I remember exactly where I was the day “it” happened — the first time someone referred to me as a “special needs mom.” I had just walked over to a group of women who were chatting in a semi-circle when one of them casually introduced me to the others. “This is Ali,” she said, “She’s a special needs mom.”
I paused for a moment. My chest tightened. I forced a smile.
Maybe it was the easy way her words seemed to float out into the air around me, or maybe it was the way in which her simple phrase seemed to fill every empty space in that semi-circle. Maybe it was the lack of reaction from the others, or maybe it was the simple fact that hearing those words connected with my name — for the first time — was something I hadn’t prepared myself for.
An uneasy feeling settled in my stomach. I never had envisioned that parenting a child with special needs would define me in the minds of others. There was a lot more to me than being a “special needs mom.” For example, I’m an Aquarius, I like Thai food, I enjoy shopping for sunglasses, I can’t catch a ball to save my life, I hate the way suede feels and I love a good show tune.
I walked away from that experience confused. I wanted to hate what she said, and yet, another part of me desperately clung to her words. As much as I detested the phrase “special needs mom,” I surprisingly found some comfort in it. For the first time since my daughter was born with hypotonia, I almost felt a sense of belonging.
Maybe I had finally found people who could understand me — people who understood the struggle of shopping for shoes that can fit over braces, people who shared my frustrations about wait times for neurology appointments, people who could celebrate with me the “inchstones” in our lives. Maybe I had finally found my “village.”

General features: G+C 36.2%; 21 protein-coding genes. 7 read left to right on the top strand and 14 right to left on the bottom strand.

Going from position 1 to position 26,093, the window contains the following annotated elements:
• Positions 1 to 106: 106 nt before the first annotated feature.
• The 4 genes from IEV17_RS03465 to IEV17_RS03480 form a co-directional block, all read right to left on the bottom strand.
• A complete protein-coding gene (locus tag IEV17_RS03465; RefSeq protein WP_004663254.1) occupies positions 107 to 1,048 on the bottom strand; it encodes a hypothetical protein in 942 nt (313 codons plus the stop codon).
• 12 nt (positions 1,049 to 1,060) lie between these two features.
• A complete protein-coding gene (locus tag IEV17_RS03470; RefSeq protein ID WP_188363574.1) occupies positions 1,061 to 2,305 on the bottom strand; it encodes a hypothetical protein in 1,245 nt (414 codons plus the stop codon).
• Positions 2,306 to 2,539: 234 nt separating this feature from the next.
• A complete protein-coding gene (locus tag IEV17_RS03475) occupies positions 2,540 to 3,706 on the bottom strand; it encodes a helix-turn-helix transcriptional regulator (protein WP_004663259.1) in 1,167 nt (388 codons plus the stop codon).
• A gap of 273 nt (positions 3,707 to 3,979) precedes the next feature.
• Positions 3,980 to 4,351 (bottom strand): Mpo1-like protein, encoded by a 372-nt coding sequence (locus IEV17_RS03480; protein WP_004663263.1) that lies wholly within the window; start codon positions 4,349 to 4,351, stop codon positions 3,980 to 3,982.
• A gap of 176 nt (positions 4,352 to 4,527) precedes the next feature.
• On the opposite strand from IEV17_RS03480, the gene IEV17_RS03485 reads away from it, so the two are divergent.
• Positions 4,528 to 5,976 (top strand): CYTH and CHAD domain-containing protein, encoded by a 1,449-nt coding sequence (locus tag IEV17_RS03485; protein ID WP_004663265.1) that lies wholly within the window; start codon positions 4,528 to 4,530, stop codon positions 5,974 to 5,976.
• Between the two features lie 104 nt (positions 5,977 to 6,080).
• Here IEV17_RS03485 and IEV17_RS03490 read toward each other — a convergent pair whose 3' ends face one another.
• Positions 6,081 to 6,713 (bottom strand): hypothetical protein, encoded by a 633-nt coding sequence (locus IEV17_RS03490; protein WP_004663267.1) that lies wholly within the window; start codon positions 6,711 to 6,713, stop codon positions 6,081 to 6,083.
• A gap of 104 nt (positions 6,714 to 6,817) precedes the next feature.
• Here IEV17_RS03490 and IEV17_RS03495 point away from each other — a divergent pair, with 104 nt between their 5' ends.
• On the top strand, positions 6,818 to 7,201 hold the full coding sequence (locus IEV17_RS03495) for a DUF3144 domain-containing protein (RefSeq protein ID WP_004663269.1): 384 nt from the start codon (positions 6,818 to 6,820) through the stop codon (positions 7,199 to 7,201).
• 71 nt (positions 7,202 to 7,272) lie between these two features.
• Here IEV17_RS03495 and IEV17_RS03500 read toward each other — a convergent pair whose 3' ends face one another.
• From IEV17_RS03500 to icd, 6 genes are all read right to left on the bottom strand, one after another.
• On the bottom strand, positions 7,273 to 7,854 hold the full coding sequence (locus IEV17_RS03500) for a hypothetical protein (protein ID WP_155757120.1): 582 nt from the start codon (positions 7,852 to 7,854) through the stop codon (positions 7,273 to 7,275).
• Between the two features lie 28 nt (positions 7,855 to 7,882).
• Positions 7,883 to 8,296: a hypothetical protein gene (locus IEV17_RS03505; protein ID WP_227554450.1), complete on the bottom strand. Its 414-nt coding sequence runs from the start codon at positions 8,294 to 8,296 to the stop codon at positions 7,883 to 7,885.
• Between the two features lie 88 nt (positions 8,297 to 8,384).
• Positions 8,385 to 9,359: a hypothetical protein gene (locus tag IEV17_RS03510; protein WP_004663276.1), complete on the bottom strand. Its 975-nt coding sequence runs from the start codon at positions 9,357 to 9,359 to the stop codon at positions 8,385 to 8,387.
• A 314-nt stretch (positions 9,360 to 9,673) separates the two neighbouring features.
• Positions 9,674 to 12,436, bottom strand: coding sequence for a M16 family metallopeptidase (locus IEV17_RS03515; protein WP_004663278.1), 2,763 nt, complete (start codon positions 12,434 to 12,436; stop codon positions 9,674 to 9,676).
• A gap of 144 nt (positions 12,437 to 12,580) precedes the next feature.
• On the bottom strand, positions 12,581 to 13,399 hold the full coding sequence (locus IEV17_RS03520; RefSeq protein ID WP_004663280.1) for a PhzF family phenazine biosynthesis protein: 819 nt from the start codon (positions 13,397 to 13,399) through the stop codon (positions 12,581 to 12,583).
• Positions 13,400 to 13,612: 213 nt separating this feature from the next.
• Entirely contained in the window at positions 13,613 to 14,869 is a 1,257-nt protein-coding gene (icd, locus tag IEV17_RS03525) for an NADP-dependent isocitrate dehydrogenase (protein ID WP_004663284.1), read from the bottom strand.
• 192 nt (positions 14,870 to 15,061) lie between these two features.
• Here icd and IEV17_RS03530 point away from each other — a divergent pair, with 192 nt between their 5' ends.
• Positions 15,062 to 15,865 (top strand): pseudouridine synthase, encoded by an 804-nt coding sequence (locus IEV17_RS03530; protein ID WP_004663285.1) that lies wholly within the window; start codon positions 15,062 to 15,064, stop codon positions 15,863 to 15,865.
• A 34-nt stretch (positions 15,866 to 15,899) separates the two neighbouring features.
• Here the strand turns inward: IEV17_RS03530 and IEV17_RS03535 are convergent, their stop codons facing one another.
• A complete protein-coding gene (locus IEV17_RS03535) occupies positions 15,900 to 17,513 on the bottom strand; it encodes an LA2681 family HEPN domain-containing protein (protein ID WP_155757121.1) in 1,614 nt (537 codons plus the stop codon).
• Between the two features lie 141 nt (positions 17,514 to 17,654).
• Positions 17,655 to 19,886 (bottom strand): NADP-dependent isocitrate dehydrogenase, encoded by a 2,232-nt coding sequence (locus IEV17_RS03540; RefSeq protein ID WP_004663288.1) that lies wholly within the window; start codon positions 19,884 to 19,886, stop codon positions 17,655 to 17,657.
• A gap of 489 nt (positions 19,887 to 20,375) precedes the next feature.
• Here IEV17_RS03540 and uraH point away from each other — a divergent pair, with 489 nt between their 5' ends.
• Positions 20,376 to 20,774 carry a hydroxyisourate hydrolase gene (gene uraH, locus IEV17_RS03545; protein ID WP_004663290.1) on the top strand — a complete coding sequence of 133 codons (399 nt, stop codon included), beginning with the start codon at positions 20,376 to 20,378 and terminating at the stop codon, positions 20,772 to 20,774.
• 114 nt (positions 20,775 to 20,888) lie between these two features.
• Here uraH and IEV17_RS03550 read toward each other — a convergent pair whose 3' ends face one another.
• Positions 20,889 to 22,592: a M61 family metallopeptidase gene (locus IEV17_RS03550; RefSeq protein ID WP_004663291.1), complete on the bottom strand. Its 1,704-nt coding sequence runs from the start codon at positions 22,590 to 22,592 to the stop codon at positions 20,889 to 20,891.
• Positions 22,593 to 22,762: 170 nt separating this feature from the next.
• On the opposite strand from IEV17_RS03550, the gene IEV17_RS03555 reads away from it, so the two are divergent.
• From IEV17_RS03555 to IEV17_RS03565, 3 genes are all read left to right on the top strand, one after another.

Slowly, I became accustomed to the introduction, to the conversation, to the title — to being a “special needs mom.”
But that all changed the day a woman insinuated I didn’t belong in the special needs community. “Well, your kid has some struggles,” she stated, “but all kids do. At least your kid walks and talks. She doesn’t really have special needs.”
I didn’t know if her words were meant to be encouraging or exclusionary. My mind raced — almost as fast as my heart — but all words escaped me.
Despite her hypotonia, my daughter functions well in many environments. But her hypotonia is still there. It’s hidden deep inside her muscles, causing her to have trouble walking up and down the steps or keeping up with her peers. It’s the reason she was delayed in all of her gross motor milestones. It’s why her fine motor skills are still a year behind her actual age.
Just because her hypotonia isn’t always readily visible to the untrained eye, it doesn’t mean her hypotonia isn’t there. But does the invisibility of her disability mean we don’t belong? Does the fact her disability is mild in comparison to some children mean that she doesn’t have special needs in other people’s eyes?
I pondered these questions and many more, and I came to one conclusion: Maybe I really don’t belong in just one specific mom circle.
I am a mom in the middle.
A mom of a child without a diagnosis but with delays. A mom with many worries and with little answers. A mom who feared her child may never walk, but who now chases her child in the backyard, through the grocery store and around the house, especially at bedtime. A mom who spends her days at the park playground and her evenings at physical therapy sessions. A mom of a child who appears typical to some and anything but typical to others.
I exist in a sort of limbo — between two worlds, both of which meet my needs and yet, could never really understand what I experience.
I am a mom in the middle, and I know there are other moms like me. Moms who are searching for their place in the murky waters that exist between the typically developing world and the special needs community. Moms who are trying to figure out just where they fit in.
To other moms in the middle, on days when you feel lost, when you think no one really understands what you’re experiencing, when you are left questioning where exactly you belong, please know this: You are not alone. I will always have a spot right by me for you — right in the middle — and everyone is welcome here.